Last solar eclipse of 2020 today: Everything you need to know

First Published Dec 14, 2020, 9:53 AM IST

The second and final solar eclipse of 2020 will be a total solar eclipse. However, only people living in South American countries of Chile and Argentine would be able to witness the total eclipse.

<p>According to reports, the celestial event will begin at 7:03 PM IST and will peak at 9:43 PM IST before ending at 12:23 AM IST on December 15.<br />
&nbsp;</p>

<p>Those in India need not be disaheartened. Those wanting to see the celestial awe-inspiring moment can view it live courtesy US space agency NASA.<br />
&nbsp;</p>

<p>According to solareclipse.info, the next total solar eclipse that will be visible from India is expected to happen on March 20, 2034.</p>

According to reports, the celestial event will begin at 7:03 PM IST and will peak at 9:43 PM IST before ending at 12:23 AM IST on December 15.
 

Those in India need not be disaheartened. Those wanting to see the celestial awe-inspiring moment can view it live courtesy US space agency NASA.
 

According to solareclipse.info, the next total solar eclipse that will be visible from India is expected to happen on March 20, 2034.

<p><strong>What's a solar eclipse?</strong><br />
&nbsp;</p>

<p>A solar eclipse happens when the moon casts a shadow on Earth, fully or partially blocking the Sun's light in some areas.&nbsp;<br />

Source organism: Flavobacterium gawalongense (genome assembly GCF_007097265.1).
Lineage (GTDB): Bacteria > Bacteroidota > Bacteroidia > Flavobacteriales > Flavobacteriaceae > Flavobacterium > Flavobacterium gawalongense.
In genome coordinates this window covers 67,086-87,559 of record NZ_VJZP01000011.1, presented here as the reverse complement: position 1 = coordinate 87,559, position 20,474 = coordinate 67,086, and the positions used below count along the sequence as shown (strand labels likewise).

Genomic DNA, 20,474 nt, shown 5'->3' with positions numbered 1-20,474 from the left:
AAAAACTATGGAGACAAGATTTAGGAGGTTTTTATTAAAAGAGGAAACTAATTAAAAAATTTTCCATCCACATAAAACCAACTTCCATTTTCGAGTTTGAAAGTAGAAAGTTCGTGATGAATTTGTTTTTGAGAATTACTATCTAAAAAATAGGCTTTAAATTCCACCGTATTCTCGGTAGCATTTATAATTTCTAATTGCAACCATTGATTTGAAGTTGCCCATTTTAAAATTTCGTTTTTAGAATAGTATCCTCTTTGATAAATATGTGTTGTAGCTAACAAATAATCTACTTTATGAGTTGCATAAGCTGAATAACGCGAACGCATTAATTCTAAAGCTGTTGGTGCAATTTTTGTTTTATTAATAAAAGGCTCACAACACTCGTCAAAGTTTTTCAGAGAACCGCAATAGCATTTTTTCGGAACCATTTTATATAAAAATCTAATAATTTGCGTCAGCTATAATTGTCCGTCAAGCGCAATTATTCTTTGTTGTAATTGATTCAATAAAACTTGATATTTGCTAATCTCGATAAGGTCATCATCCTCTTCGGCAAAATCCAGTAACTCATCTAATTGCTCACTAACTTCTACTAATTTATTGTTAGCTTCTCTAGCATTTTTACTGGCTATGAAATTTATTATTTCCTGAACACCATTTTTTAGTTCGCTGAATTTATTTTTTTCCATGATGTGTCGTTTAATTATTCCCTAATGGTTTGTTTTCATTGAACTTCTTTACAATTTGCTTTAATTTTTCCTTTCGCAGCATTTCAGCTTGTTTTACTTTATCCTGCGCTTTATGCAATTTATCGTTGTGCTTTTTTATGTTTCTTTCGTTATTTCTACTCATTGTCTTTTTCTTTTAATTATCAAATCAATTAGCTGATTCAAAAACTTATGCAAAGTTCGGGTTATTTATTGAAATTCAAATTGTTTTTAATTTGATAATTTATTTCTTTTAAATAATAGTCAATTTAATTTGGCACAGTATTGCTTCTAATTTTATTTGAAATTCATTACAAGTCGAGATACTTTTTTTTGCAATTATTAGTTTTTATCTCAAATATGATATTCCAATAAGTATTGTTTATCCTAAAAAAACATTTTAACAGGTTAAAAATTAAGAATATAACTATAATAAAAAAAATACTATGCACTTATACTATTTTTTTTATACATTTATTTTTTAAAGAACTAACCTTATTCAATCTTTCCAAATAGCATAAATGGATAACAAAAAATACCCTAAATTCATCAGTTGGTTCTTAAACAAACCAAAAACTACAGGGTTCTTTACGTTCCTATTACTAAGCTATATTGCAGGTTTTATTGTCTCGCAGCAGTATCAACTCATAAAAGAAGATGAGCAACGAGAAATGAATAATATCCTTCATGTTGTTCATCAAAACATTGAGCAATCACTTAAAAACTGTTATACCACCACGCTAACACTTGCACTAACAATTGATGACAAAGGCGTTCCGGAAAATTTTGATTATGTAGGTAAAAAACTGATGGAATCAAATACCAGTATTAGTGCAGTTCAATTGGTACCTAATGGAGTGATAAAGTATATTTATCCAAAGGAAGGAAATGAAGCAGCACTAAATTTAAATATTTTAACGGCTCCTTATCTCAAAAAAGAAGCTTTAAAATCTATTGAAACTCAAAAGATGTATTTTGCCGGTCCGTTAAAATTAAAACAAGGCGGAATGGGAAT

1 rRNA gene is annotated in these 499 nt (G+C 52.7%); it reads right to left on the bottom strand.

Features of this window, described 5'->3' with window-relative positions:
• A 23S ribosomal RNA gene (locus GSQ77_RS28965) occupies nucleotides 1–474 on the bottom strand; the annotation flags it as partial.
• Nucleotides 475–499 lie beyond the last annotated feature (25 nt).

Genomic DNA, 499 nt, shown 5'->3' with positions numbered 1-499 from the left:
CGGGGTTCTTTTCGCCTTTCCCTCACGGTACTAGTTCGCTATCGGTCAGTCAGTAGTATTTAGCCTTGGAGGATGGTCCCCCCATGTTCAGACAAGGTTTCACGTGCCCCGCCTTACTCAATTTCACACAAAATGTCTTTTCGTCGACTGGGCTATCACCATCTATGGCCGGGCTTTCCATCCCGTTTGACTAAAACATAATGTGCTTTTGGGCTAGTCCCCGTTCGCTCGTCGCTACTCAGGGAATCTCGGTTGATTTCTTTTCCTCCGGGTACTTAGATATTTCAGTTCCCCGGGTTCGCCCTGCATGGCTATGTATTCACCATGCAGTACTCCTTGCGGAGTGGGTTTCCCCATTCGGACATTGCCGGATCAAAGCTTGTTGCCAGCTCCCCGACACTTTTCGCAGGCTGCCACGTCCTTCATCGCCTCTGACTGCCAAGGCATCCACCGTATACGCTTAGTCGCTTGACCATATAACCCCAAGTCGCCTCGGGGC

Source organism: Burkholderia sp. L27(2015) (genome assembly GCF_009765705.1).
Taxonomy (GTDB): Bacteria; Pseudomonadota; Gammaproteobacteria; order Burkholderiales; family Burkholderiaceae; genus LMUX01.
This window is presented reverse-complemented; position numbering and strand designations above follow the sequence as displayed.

&nbsp;</p>

<p>The total eclipse, when the Sun is completely blocked by the moon, will last up to 2 minutes and 40 seconds, depending on your location.<br />
&nbsp;</p>

<p>Observers within the path of totality will be able to see the Sun's corona (weather permitting).&nbsp;Observers outside this path will see a partial eclipse.<br />
&nbsp;</p>

<p>After the 2020 solar eclipse, the next total solar eclipse visible over South America will be on Saturday, December 4, 2021.</p>

What's a solar eclipse?
 

A solar eclipse happens when the moon casts a shadow on Earth, fully or partially blocking the Sun's light in some areas. 
 

The total eclipse, when the Sun is completely blocked by the moon, will last up to 2 minutes and 40 seconds, depending on your location.
 

Observers within the path of totality will be able to see the Sun's corona (weather permitting). Observers outside this path will see a partial eclipse.
 

After the 2020 solar eclipse, the next total solar eclipse visible over South America will be on Saturday, December 4, 2021.

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